Saturday, October 15, 2005

Dogs are normally resistant to most flu strains. Since about 2000, a new strain of dog flu has been spreading in America, and there’s no vaccine to prevent it.

To limit exposure to the flu, some dog owners are avoiding public places like dog shows and parks. Since the flu can spread where groups of dogs are housed, some dog owners are nervous about the practice of putting their pets in kennels. According to Edward Dubovil, director of the animal virology lab at Cornell University, 100% of dogs appear to be susceptible to infection by this new flu strain. It is estimated that 1-5% of infected dogs are dying from this flu strain. The symptoms of dog flu are akin to those of kennel cough, a more common and less serious illness.

Starting in 2004 there have been many outbreaks of flu at dog race tracks. Since early in 2004, researchers have been working to characterize the type of flu that is infecting dogs. In September of 2005 it was reported that this dog flu strain had crossed over from horses to dogs. This type of flu virus has been infecting horses for at least 40 years. It is expected that existing flu vaccines for horses can soon be adapted for use in dogs.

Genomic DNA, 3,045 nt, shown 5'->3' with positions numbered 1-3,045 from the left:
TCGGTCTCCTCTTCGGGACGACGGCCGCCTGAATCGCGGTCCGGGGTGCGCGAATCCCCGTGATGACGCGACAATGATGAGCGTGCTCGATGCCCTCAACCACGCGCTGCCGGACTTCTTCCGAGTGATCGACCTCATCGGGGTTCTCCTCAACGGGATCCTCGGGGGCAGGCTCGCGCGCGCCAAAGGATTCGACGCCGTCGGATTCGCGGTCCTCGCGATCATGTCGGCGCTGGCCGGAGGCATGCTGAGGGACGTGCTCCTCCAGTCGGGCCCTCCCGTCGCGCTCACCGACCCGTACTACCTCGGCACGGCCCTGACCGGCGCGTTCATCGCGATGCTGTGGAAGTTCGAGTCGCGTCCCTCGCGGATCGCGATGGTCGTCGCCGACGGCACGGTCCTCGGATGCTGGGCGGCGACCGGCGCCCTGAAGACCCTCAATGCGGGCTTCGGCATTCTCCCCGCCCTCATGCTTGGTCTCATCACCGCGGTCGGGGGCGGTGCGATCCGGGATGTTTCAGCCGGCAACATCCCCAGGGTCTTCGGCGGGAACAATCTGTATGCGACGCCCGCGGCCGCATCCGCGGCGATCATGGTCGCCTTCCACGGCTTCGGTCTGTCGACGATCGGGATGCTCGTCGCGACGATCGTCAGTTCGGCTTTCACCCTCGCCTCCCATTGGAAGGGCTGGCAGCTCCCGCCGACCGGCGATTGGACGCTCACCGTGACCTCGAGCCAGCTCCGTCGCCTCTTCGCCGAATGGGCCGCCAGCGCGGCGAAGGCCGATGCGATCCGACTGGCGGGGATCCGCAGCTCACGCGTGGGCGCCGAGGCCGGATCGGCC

The spread of a horse flu virus to dogs is an example of what could happen with bird flu. Currently the bird flu is transmitted from birds to humans but does not spread easily from person to person. The new strain of dog flu shows signs of having been genetically modified from the original horse-preferring virus strain making it easy to transmit from dog to dog. Future genetic modifications of bird flu could better adapt it to humans and allow it to spread from person to person. The chance of such viral evolution can be reduced by limiting exposure of humans to bird flu.

At this time, the new dog flu virus strain does not seem to be a danger for humans. However, humans will be monitored for signs of infection by new genetic variants of the dog flu. Due to the close physical association between pet dogs and humans, a flu strain that could jump from dogs to humans would be of great concern. Recently evolved virus strains that jump from one species to another are often particularly lethal because the newly infected species may have little or no immunity to the new virus strain.